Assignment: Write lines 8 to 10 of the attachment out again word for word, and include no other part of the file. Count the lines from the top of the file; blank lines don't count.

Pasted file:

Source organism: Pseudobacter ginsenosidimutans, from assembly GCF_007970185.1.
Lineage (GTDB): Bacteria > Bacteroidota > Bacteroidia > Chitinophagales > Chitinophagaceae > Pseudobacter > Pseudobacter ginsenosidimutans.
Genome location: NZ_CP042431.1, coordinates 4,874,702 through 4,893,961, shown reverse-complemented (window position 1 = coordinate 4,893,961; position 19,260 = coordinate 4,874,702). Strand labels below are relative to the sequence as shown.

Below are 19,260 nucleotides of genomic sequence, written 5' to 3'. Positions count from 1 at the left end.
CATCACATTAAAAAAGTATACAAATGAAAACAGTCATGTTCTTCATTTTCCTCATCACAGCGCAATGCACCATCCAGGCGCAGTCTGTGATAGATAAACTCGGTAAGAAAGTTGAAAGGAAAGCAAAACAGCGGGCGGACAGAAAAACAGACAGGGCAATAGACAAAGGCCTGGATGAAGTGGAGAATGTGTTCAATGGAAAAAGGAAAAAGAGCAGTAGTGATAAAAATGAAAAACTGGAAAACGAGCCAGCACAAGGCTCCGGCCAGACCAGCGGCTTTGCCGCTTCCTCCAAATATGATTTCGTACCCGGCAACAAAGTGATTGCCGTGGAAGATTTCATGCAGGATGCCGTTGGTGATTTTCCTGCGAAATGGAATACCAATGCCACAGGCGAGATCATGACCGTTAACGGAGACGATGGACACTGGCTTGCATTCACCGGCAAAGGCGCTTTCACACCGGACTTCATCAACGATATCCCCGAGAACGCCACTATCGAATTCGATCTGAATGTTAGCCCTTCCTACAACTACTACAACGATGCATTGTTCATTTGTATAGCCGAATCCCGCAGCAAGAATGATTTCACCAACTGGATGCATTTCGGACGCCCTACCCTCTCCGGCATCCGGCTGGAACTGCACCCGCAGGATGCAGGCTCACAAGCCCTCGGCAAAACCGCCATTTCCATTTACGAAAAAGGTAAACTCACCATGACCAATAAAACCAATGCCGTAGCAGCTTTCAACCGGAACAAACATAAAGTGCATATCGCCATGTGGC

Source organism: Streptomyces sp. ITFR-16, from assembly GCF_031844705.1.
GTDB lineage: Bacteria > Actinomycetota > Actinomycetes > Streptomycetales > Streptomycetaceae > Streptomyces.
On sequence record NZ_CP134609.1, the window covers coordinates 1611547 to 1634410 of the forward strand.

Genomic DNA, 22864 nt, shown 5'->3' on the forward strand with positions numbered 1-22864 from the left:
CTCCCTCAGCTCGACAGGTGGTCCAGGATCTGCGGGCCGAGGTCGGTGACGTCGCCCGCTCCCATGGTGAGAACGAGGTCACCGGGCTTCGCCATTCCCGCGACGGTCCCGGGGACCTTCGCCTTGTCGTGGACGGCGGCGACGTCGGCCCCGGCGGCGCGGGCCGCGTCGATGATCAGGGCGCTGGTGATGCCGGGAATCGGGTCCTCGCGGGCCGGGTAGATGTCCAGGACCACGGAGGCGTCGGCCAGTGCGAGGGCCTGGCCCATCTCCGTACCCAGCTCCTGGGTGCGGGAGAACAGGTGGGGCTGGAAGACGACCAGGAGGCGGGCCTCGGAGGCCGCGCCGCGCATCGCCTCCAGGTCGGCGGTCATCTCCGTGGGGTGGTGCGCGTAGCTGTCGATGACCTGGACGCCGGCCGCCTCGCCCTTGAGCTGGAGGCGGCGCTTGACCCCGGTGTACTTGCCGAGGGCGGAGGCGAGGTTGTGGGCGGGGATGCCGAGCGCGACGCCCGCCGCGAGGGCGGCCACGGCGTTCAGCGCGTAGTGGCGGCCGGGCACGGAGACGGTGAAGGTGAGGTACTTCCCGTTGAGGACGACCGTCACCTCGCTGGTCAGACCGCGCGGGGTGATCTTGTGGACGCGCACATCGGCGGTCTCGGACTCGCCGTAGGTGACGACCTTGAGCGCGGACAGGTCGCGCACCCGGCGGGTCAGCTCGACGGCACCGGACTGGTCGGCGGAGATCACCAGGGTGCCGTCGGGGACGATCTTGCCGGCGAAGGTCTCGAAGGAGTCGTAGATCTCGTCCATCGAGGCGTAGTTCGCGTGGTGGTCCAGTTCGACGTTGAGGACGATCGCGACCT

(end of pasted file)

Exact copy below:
On sequence record NZ_CP134609.1, the window covers coordinates 1611547 to 1634410 of the forward strand.

Genomic DNA, 22864 nt, shown 5'->3' on the forward strand with positions numbered 1-22864 from the left:
CTCCCTCAGCTCGACAGGTGGTCCAGGATCTGCGGGCCGAGGTCGGTGACGTCGCCCGCTCCCATGGTGAGAACGAGGTCACCGGGCTTCGCCATTCCCGCGACGGTCCCGGGGACCTTCGCCTTGTCGTGGACGGCGGCGACGTCGGCCCCGGCGGCGCGGGCCGCGTCGATGATCAGGGCGCTGGTGATGCCGGGAATCGGGTCCTCGCGGGCCGGGTAGATGTCCAGGACCACGGAGGCGTCGGCCAGTGCGAGGGCCTGGCCCATCTCCGTACCCAGCTCCTGGGTGCGGGAGAACAGGTGGGGCTGGAAGACGACCAGGAGGCGGGCCTCGGAGGCCGCGCCGCGCATCGCCTCCAGGTCGGCGGTCATCTCCGTGGGGTGGTGCGCGTAGCTGTCGATGACCTGGACGCCGGCCGCCTCGCCCTTGAGCTGGAGGCGGCGCTTGACCCCGGTGTACTTGCCGAGGGCGGAGGCGAGGTTGTGGGCGGGGATGCCGAGCGCGACGCCCGCCGCGAGGGCGGCCACGGCGTTCAGCGCGTAGTGGCGGCCGGGCACGGAGACGGTGAAGGTGAGGTACTTCCCGTTGAGGACGACCGTCACCTCGCTGGTCAGACCGCGCGGGGTGATCTTGTGGACGCGCACATCGGCGGTCTCGGACTCGCCGTAGGTGACGACCTTGAGCGCGGACAGGTCGCGCACCCGGCGGGTCAGCTCGACGGCACCGGACTGGTCGGCGGAGATCACCAGGGTGCCGTCGGGGACGATCTTGCCGGCGAAGGTCTCGAAGGAGTCGTAGATCTCGTCCATCGAGGCGTAGTTCGCGTGGTGGTCCAGTTCGACGTTGAGGACGATCGCGACCT